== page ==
The value of the 1923 dollar coin is mostly derived from its 90% silver content. The 10% copper content is hardly worth the cost of extraction. These coins are collected for their numismatic value and whilst silver remains below $20 an ounce, it remains the case that they are worth more in their unmelted state.
By 1896 the Morgan silver dollar had been around for around 20 years and was an everyday part of American life. Transactions were carried out day after day with it. Nobody gave the fact they used a real silver coin a second thought.
Of the three mints, San Francisco is the rarest for the 1888 Morgan. During the previous 10 years of production, most mints involved in producing these coins struck them in the millions. For some reason, which is not documented, the San Francisco Mint produced only 657,000 examples of the 1888 Morgan silver dollar.
Morgan dollars were all of the same basic design - and the 1886 Morgan dollars were no different. The original casting, designed by George Morgan, who was recruited from the Royal Mint in London, England, was used to make the dies, with only the date being changed.
The 1880 Morgan silver dollar benefited from two years of experience in minting these "new" silver dollars at the US Mints in Carson City, San Francisco, New Orleans, and Philadelphia. The 90% silver and 10% copper composition of the piece made this silver dollar coin very difficult to forge.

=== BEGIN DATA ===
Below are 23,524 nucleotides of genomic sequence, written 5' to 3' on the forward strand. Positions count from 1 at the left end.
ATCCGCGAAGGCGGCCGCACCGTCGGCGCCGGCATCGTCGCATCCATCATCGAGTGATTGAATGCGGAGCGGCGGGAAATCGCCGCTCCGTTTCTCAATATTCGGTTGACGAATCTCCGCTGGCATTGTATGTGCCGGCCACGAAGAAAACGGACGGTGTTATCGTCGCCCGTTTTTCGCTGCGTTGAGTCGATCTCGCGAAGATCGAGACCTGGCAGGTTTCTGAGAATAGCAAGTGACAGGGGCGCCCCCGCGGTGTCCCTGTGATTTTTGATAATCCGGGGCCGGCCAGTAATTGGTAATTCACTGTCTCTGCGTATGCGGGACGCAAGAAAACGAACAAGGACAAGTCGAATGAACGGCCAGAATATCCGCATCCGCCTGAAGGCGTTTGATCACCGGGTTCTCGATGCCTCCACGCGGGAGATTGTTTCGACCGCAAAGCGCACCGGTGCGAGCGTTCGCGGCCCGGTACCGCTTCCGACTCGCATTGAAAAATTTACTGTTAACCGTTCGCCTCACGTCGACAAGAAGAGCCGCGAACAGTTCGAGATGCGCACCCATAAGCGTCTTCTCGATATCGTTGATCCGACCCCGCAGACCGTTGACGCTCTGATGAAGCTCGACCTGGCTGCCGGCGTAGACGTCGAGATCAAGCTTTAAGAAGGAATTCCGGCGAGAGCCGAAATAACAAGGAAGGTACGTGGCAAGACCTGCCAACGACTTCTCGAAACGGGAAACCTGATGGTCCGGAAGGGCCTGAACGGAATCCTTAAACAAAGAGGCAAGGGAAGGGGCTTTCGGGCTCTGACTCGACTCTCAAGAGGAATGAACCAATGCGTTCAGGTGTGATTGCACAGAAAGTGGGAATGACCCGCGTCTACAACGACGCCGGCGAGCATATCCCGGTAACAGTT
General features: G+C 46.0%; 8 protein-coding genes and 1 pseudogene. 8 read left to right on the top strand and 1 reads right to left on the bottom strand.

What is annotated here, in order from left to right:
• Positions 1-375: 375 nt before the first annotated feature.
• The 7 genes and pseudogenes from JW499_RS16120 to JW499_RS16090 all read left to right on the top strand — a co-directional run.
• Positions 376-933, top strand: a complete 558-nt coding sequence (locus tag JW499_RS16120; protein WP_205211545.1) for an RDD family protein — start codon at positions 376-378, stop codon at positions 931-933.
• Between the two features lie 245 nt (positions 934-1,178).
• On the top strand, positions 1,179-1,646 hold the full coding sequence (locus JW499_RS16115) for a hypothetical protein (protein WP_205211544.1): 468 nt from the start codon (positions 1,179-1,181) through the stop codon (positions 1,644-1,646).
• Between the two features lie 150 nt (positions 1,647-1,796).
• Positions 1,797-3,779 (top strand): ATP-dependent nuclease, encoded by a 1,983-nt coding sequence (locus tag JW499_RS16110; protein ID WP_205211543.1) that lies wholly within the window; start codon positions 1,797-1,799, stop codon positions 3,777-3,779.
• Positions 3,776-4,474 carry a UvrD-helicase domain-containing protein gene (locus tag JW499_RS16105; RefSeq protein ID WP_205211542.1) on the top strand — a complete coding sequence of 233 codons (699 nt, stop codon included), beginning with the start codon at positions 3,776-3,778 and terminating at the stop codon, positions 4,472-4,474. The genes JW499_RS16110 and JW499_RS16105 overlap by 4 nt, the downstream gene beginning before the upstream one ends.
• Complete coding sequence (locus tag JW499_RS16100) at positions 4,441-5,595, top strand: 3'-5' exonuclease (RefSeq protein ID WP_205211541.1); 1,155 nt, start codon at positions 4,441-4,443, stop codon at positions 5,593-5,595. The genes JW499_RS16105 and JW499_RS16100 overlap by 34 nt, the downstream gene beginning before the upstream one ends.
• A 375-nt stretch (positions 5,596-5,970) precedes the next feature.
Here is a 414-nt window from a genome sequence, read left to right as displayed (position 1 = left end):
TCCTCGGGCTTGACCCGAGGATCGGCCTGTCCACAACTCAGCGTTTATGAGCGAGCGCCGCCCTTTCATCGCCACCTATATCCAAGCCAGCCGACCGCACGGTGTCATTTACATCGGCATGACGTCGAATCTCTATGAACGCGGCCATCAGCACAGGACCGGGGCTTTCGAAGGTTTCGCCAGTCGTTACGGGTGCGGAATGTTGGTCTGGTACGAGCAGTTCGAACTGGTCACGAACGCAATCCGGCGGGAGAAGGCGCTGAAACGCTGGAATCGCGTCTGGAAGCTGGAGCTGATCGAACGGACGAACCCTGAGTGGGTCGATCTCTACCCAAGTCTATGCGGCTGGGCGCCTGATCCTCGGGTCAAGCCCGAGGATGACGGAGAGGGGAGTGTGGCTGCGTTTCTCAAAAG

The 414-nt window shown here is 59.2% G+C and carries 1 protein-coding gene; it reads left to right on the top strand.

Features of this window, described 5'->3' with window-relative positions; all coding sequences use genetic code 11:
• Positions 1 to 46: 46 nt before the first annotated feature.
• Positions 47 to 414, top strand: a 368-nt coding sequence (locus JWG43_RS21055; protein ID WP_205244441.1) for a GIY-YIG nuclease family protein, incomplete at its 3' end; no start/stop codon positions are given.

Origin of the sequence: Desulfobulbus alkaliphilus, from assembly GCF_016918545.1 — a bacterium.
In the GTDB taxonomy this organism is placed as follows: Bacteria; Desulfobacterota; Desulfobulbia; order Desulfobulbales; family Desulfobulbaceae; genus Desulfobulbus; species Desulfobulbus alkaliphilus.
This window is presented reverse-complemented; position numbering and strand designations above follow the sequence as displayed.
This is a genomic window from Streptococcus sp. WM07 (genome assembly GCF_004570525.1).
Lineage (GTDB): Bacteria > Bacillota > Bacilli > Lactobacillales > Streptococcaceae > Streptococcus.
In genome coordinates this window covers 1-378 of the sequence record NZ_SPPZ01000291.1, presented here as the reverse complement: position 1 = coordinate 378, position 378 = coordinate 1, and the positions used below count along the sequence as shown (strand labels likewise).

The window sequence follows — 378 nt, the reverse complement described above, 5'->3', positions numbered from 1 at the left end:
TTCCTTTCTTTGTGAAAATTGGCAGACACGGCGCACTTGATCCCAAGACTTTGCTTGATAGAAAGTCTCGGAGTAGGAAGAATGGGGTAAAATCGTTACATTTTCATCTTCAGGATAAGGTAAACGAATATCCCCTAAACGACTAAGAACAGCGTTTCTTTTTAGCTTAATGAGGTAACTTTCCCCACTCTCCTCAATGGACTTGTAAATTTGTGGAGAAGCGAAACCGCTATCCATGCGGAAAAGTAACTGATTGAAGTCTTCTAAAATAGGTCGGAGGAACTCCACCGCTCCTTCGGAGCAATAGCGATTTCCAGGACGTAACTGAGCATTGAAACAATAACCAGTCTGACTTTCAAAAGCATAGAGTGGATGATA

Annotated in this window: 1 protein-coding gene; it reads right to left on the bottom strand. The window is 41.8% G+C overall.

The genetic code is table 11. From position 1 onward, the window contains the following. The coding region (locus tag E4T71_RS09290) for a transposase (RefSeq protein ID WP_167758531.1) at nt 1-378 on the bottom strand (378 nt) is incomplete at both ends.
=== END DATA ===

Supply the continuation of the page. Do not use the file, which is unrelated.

One of the other major factors which skews the price of the 1878 Morgan silver are the "tailfeathers" of the eagle. There are three known combinations of tail feather varieties. The coin can have either eight tailfeathers, 7 over 8 tail feathers, or seven tailfeathers.
The logical answer was to use gold for the higher values and silver for the lower ones. A dollar in the early 1880s would be worth around $25 today – so a silver dollar as the main coin made a lot of sense – not too much – not too little – it was pitched just about right.
The 1881 Morgan silver dollar was born into an America which saw the first telephone company formed, along with the Sioux Chief, Sitting Bull, surrendering to US troops in Montana.
Without a doubt the 1879 Morgan silver dollar is a coin worth collecting. Part of the fun is having a coin from each of the mints at which it was struck.
The US has a long history of producing solid gold coins – old gold coins for sale are relatively common – with some notable exceptions. Canada, South Africa and Australia have also been prolific producers of gold coins over the years.